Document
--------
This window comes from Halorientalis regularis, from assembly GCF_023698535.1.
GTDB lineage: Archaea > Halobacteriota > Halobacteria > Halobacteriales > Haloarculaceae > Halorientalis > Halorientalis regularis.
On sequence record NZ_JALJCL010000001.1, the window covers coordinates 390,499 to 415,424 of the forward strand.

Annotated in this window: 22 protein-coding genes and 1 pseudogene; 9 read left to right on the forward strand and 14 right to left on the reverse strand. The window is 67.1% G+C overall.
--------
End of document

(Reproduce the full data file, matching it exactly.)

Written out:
This window comes from Halorientalis regularis, from assembly GCF_023698535.1.
GTDB lineage: Archaea > Halobacteriota > Halobacteria > Halobacteriales > Haloarculaceae > Halorientalis > Halorientalis regularis.
On sequence record NZ_JALJCL010000001.1, the window covers coordinates 390,499 to 415,424 of the forward strand.

Annotated in this window: 22 protein-coding genes and 1 pseudogene; 9 read left to right on the forward strand and 14 right to left on the reverse strand. The window is 67.1% G+C overall.